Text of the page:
Over the years, age has taken its toll on the original roofs and rooflights causing leaks, poor thermal performance and security issues. To address these problems comprehensive re-roofing and renovation works were carried out by East Riding Council’s partnering contractor during the second half of 2008, including structural repairs, improved insulation to current Building Regulations standards and ventilation of roof voids.
An essential part of the work was replacement of various old rooflights with modern versions designed and manufactured by Xtralite. Similarly, double-glazed hipped-end lantern lights and 30-degree pyramids, some incorporating opening lights for access and others security systems, were produced to match the design of the original metal-framed, single-glazed units. Xtralite’s architectural lantern lights are proving popular for new buildings as well as refurbishment projects.
But it is the replacement of six large rooflights within the pitched roof of the upper floor Art Gallery that has had most impact creating a major transformation of this dramatic space.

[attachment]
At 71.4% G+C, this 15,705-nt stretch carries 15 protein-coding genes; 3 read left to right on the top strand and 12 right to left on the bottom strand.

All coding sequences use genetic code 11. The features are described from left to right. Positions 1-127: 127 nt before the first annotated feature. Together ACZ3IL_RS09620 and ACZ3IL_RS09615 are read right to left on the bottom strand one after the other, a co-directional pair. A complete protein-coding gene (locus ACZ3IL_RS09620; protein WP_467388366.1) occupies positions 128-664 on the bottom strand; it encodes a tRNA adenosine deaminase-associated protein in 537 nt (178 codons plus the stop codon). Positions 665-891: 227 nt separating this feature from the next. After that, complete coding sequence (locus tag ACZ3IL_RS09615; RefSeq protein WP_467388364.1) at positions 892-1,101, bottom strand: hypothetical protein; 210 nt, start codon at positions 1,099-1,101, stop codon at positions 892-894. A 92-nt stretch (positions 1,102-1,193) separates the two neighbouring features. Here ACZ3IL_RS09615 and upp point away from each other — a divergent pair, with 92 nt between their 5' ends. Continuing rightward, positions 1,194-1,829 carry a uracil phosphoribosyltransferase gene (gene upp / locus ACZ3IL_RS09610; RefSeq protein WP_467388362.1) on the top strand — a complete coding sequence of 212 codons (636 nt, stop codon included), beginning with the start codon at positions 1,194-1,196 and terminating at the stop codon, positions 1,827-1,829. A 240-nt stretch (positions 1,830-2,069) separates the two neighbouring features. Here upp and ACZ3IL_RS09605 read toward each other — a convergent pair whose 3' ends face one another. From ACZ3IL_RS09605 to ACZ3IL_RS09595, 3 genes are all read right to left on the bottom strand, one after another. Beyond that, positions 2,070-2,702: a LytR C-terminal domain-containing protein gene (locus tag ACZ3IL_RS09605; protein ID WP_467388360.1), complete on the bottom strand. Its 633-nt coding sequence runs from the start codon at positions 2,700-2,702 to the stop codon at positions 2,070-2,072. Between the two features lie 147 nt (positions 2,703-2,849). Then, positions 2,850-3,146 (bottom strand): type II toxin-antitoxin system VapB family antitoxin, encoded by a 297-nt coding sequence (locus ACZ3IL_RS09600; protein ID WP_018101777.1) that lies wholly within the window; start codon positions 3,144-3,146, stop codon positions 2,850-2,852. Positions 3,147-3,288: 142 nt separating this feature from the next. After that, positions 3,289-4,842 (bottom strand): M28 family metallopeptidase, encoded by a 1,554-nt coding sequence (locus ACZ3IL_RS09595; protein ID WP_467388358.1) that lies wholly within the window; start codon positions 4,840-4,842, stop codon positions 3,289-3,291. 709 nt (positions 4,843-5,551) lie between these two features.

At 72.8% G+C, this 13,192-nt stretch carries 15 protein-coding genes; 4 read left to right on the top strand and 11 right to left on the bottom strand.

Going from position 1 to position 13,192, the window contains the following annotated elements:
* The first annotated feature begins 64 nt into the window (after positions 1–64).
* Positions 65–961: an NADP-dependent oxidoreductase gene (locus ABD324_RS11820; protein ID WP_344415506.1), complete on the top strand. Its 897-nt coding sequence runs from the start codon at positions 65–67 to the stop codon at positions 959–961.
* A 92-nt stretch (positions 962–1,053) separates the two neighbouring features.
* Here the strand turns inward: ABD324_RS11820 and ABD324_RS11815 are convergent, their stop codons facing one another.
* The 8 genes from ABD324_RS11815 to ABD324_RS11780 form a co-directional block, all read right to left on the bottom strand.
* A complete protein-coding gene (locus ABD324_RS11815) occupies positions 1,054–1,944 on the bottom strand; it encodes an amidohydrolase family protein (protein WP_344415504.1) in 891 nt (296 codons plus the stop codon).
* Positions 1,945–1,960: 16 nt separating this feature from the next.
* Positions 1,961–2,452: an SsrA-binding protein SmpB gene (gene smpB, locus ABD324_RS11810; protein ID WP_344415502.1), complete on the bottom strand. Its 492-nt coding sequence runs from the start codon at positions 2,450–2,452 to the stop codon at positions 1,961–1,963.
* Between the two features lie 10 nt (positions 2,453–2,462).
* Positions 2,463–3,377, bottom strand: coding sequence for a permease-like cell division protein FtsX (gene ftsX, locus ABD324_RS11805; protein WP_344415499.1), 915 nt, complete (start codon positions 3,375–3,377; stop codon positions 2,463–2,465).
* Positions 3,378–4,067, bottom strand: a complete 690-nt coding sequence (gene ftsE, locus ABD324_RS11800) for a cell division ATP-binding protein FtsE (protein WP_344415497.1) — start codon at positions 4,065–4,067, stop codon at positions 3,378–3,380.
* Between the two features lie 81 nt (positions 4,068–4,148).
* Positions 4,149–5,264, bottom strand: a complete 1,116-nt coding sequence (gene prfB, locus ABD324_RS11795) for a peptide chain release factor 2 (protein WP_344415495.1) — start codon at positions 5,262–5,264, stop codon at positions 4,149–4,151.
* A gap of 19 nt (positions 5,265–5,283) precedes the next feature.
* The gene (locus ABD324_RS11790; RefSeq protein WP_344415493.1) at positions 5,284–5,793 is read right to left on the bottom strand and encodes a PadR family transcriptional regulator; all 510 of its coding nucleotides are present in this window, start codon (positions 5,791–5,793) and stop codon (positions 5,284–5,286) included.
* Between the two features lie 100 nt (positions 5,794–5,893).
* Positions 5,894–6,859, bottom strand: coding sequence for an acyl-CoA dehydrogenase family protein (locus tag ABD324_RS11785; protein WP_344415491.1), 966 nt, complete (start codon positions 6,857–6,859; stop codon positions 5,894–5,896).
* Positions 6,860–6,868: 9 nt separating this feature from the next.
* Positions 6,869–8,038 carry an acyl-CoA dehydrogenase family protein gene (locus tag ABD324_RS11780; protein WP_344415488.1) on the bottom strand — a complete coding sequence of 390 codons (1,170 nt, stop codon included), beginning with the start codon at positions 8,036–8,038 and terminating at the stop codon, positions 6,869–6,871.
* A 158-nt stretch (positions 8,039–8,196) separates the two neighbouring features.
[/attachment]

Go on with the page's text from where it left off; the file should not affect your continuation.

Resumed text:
The original, flat single-glazed Georgian wired rooflights - set back into a shallow barrel-vaulted ceiling with decorative plasterwork – had been blocked in, probably during the 1970s, depriving the space of daylight. Their opening up and replacement with Xtralite’s structural glazing system, incorporating structured glazing sheets containing Nanogel® granules, is a revelation.
Daylight now pours into the Gallery space, illuminating the impressive art collection, while the Nanogel® glazing substantially reduces heat loss as well as glare and noise transmission.
East Riding Council Senior Building Surveyor Peter Emmerson commented:
“The Xtralite Lumira rooflights provide a lightweight solution where double-glazing would have been too heavy for the roof structure. They give excellent levels of diffuse lighting, transforming the viewing experience of visitors and showing up forgotten details in the paintings. The Gallery Curator is over the moon with the quality of daylighting and, of course, reliance on artificial lighting and related energy use is now far less.”